If you fish, you probably have favorite spots. And, human nature being what it is, you probably feel some degree of territoriality about those favorite fishing spots. Maybe you even think of them as your secret fishing spots. It’s totally understandable and absolutely normal.
Also, you’re completely wrong.
There’s no such thing as a secret spot in the Charlotte Harbor area. A generation ago, there were a few. Not anymore. There are just too many people here on the water and fishing. Those people take photos and share them. Even if the location isn’t specified, there are only so many places out there — sometimes you can tell by the trees or docks where the pic was taken. Those people have fishing or drinking buddies they talk to and share with. Keeping secrets is a lost cause.
Why do we get so upset when we find someone fishing “our” spots? I don’t think it’s a serious concern that they’ll take all the fish. It’s more a matter of personal space. When I’m in line at the grocery store, I don’t want the guy in line behind me breathing down my neck. It’s the same out on the water — I don’t want to be fishing a short cast away from the next guy over. I think 100 yards is about right. That’s about four good casts for most of us. If you can visualize that distance, try to keep that far away.
Another thing about secret spots: They’re still there when you’re not. You may have a location where you catch the heck out of redfish on the outgoing tide. Maybe you’ve tried it on the incoming tide and come up empty a couple times, so you’re only there when the tide’s going out.
But there might be another guy — a guy who fishes just a bit differently — who catches the heck out of big trout in the exact same spot, but only when the tide is flooding in. You might drive past on your way to someplace else, see that guy anchored at your spot, and laugh under your breath about him wasting his casts. Shows what you know.
Mother Nature has a clock. If you’ve spent any amount of time on Charlotte Harbor, you’ve probably started to figure out her time frames. For example, every fall a school of redfish shows up around Whorehouse Point. Sometimes they’re in 2 feet of water, sometimes in 5 feet. Sometimes it’s 200 fish, sometimes it’s 1,000. If you’re the first one who stumbles upon them in a particular year, you might think of them as “your” fish. The guys who used to gillnet them 50 years ago also thought of them as “their” fish. Hopefully, 50 years from now, they’ll still be there for someone to think of them as “their” fish.
For offshore fishing, it’s a whole other game. In the open Gulf of Mexico, there actually are some secret spots. Most of the sea is basically a desert. Like a desert, there are oases. The oases are reefs, rockpiles, ledges and other structure. Some are natural; some are manmade.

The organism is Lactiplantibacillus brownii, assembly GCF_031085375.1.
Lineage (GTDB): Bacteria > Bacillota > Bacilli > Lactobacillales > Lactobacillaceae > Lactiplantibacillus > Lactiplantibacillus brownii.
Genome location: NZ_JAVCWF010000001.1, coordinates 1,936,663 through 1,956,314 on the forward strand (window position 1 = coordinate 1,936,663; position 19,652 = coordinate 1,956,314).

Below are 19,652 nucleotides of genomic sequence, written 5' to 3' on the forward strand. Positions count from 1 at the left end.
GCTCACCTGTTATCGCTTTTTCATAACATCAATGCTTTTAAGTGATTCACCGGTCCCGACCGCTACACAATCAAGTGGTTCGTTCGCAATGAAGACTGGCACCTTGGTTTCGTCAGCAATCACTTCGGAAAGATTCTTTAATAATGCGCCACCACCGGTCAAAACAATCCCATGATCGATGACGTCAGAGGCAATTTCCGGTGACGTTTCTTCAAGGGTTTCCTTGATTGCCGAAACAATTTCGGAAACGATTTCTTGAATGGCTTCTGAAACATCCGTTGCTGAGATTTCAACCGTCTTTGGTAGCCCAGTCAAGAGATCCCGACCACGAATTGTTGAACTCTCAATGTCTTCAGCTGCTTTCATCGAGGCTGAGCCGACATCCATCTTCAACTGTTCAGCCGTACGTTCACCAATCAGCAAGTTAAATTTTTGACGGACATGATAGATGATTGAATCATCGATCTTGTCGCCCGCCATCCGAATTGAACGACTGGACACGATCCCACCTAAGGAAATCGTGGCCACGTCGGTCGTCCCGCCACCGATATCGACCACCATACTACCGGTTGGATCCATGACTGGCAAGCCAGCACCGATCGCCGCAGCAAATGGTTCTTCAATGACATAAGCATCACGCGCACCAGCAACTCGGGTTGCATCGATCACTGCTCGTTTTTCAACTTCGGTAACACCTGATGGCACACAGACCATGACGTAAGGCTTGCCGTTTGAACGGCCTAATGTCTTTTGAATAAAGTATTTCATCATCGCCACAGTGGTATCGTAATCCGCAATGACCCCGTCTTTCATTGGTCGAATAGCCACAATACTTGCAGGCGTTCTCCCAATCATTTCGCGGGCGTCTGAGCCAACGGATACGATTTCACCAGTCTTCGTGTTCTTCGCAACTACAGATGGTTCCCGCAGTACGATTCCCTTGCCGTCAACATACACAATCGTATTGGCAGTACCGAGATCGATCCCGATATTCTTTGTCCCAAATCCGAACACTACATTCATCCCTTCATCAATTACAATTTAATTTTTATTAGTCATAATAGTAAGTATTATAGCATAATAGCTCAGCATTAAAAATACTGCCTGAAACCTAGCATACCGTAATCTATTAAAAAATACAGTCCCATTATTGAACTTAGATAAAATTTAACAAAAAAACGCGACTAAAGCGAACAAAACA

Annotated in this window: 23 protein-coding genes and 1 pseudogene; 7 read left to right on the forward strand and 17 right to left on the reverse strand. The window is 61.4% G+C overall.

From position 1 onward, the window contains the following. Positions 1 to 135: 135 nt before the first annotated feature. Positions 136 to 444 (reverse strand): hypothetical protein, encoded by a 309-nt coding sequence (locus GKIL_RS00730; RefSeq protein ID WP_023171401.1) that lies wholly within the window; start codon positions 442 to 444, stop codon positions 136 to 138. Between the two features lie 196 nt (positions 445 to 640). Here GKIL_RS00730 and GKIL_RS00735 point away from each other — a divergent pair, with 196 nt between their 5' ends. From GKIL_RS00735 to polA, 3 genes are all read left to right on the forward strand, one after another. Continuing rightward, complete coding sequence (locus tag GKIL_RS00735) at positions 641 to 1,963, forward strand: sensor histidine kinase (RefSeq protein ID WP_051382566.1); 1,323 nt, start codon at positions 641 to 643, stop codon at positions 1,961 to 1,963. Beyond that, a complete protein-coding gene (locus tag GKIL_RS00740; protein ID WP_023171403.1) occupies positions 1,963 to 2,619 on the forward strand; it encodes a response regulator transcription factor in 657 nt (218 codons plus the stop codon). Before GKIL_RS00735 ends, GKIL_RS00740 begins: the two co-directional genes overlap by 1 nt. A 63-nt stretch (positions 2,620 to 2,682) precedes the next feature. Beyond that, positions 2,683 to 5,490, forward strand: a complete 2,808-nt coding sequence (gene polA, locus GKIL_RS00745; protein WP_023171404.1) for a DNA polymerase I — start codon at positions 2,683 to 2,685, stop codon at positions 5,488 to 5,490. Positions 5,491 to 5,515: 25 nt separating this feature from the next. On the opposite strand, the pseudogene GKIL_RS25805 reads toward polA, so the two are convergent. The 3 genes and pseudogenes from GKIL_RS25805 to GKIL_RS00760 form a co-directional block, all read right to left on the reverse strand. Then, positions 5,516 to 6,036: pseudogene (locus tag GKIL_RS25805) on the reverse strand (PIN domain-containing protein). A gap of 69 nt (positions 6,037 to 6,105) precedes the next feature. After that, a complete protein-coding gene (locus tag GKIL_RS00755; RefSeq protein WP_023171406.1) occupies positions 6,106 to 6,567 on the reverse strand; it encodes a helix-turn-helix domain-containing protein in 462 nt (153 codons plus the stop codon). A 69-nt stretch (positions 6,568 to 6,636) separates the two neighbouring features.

Most of the bigger oases are pretty easy to find — the locations are published and not hard to look up online. They also appear on many charts. When you’re fishing one of these larger reefs, you expect to share the area with other anglers. Unless they drive across your anchor line or troll right in front of you, it’s not worth getting irritated about.
The secret spots are the little ones: A limestone ledge that only runs for 50 feet, an “unofficial” artificial reef where someone dumped a couple old refrigerators, a pile of rock the size of your living room. Those locations are hard to come by. You can troll for gag grouper and then mark the spot where you get a hit. You can look for small anomalies on your bottom machine. You can get numbers from a (really, really) good friend.
Or you can do what too many people already do and poach the numbers: Just wait until you see an anchored boat and then buzz by, marking the spot to check out later. Of course, poaching numbers puts you at risk of being used for target practice, because it’s pretty much a dirtbag thing to do, but it’s an unfortunately common practice.
It’s easy to think we have spots that are all ours, but the fact is that even the most remote creeks or backwaters are targeted by other anglers. It’s a hard fact of life, but we all just have to get used to the idea of other people fishing where we fish. Fishing spots are not girlfriends or wives — learn to share.
But that doesn’t mean you can’t be the best at fishing a particular honeyhole. Take the time to learn your area. Be observant of the little things: Bird activity, water temperature, baitfish schools. If you pay attention, you’ll come to learn what’s normal and what’s out of character or different. Once you get in tune with things, you’ll find yourself being more successful — and worrying less when somebody else is in your secret spot.
Robert Lugiewicz is the manager of Fishin’ Frank’s Bait & Tackle, located at 4425-D Tamiami Trail, Charlotte Harbor. Call 941-625-3888 for more information about the shop or for local fishing info, or visit them online at FishinFranks.com.